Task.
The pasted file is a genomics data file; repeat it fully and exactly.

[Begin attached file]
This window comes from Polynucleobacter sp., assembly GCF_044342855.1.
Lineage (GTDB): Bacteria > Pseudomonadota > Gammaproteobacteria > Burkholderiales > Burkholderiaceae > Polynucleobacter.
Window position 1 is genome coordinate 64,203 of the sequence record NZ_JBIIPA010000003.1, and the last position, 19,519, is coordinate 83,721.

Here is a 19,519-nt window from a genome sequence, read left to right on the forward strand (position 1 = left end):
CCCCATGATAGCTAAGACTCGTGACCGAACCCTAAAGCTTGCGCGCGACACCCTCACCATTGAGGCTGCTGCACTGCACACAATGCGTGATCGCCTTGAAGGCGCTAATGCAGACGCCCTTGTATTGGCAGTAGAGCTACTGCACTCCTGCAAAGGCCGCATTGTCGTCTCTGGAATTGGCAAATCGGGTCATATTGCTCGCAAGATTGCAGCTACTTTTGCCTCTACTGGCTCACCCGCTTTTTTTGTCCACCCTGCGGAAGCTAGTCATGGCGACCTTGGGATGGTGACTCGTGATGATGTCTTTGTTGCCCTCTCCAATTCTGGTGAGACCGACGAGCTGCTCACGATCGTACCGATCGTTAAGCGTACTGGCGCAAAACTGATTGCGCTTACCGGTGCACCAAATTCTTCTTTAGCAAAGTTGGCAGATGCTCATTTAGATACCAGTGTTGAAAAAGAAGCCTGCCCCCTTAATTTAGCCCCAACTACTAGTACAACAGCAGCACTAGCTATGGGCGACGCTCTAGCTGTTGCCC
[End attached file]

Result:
This window comes from Polynucleobacter sp., assembly GCF_044342855.1.
Lineage (GTDB): Bacteria > Pseudomonadota > Gammaproteobacteria > Burkholderiales > Burkholderiaceae > Polynucleobacter.
Window position 1 is genome coordinate 64,203 of the sequence record NZ_JBIIPA010000003.1, and the last position, 19,519, is coordinate 83,721.

Here is a 19,519-nt window from a genome sequence, read left to right on the forward strand (position 1 = left end):
CCCCATGATAGCTAAGACTCGTGACCGAACCCTAAAGCTTGCGCGCGACACCCTCACCATTGAGGCTGCTGCACTGCACACAATGCGTGATCGCCTTGAAGGCGCTAATGCAGACGCCCTTGTATTGGCAGTAGAGCTACTGCACTCCTGCAAAGGCCGCATTGTCGTCTCTGGAATTGGCAAATCGGGTCATATTGCTCGCAAGATTGCAGCTACTTTTGCCTCTACTGGCTCACCCGCTTTTTTTGTCCACCCTGCGGAAGCTAGTCATGGCGACCTTGGGATGGTGACTCGTGATGATGTCTTTGTTGCCCTCTCCAATTCTGGTGAGACCGACGAGCTGCTCACGATCGTACCGATCGTTAAGCGTACTGGCGCAAAACTGATTGCGCTTACCGGTGCACCAAATTCTTCTTTAGCAAAGTTGGCAGATGCTCATTTAGATACCAGTGTTGAAAAAGAAGCCTGCCCCCTTAATTTAGCCCCAACTACTAGTACAACAGCAGCACTAGCTATGGGCGACGCTCTAGCTGTTGCCC